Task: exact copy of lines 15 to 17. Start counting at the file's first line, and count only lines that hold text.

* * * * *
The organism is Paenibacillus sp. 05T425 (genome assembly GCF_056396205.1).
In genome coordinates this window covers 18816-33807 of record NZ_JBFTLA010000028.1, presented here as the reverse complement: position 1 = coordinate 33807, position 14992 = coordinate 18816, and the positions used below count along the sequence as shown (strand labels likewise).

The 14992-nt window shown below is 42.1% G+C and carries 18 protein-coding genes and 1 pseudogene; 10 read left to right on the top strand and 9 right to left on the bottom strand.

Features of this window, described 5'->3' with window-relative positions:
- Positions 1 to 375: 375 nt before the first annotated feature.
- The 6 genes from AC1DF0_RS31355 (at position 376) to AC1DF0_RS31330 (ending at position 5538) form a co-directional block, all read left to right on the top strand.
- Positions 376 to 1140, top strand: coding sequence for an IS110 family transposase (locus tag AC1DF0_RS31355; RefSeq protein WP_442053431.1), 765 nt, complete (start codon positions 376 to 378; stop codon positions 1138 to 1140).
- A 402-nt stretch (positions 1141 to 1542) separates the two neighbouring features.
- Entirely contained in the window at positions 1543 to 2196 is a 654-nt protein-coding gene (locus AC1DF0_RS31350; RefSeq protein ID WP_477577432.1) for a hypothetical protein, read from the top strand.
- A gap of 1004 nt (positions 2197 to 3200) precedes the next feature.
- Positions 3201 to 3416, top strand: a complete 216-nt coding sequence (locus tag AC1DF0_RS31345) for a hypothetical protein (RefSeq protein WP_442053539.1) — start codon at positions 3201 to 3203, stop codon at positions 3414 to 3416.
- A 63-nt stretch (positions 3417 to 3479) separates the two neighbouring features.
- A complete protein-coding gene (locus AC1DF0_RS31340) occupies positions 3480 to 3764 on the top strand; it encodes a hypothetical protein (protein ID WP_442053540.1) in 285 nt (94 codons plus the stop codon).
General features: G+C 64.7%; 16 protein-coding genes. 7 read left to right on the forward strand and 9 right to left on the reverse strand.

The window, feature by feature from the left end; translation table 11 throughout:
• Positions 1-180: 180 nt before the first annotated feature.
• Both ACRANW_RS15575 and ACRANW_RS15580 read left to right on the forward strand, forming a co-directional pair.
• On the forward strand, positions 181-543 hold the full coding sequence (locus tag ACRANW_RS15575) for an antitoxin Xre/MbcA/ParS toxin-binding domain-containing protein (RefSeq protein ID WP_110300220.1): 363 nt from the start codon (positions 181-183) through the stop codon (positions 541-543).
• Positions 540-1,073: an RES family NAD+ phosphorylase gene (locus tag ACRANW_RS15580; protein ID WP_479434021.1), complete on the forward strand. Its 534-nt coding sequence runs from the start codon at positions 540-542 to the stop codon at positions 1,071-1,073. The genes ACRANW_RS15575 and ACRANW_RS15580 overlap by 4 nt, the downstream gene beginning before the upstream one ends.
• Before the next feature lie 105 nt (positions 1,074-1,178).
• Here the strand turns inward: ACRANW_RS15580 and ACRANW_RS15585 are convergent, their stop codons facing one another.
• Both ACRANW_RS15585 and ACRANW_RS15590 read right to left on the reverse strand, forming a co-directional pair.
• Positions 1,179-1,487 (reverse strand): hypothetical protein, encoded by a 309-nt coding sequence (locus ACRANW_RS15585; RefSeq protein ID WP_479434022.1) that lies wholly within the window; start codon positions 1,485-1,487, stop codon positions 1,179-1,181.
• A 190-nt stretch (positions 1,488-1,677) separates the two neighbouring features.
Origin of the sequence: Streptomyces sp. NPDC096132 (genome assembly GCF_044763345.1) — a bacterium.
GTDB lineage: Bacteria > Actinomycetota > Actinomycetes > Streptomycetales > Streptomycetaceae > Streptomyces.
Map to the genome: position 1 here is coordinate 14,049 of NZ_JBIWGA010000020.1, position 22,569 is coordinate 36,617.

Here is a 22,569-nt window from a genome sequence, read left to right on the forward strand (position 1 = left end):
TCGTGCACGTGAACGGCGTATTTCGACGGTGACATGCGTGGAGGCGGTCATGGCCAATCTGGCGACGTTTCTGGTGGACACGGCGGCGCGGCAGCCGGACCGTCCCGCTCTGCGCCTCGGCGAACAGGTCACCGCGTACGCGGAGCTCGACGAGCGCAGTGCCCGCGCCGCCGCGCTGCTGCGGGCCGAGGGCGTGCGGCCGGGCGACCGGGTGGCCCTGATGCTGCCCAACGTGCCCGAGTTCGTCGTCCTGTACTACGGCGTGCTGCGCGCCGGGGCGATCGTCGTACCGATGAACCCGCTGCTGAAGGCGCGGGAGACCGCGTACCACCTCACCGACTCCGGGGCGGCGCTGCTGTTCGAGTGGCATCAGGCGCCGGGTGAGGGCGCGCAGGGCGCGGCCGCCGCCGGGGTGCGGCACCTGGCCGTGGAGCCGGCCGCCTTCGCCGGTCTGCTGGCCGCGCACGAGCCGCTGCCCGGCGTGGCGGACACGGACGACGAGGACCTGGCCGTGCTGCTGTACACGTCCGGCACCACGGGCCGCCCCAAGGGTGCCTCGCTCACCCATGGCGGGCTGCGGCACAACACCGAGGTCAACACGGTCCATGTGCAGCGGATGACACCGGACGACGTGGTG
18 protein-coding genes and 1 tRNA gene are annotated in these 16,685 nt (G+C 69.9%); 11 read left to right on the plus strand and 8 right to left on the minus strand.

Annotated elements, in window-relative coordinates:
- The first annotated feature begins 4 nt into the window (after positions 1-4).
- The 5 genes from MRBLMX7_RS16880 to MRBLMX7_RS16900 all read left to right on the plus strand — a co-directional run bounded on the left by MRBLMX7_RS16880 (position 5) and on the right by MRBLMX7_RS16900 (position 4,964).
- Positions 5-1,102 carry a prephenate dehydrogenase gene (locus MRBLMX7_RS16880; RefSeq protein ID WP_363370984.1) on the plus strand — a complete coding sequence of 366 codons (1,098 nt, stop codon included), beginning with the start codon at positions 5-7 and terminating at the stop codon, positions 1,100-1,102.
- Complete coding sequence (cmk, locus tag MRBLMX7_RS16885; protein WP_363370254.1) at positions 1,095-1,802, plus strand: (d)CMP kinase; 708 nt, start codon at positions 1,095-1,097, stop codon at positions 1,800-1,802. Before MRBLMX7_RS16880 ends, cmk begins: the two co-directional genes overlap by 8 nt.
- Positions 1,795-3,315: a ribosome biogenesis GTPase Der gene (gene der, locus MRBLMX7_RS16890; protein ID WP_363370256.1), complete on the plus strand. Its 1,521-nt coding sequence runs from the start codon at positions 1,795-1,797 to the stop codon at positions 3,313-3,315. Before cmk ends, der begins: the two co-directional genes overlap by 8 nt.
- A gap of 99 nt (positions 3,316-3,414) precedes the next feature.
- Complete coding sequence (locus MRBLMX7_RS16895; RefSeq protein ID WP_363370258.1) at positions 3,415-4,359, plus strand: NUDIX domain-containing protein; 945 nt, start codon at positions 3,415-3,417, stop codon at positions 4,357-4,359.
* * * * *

The window, feature by feature from the left end; translation table 11 throughout:
• Positions 1-180: 180 nt before the first annotated feature.
• Both ACRANW_RS15575 and ACRANW_RS15580 read left to right on the forward strand, forming a co-directional pair.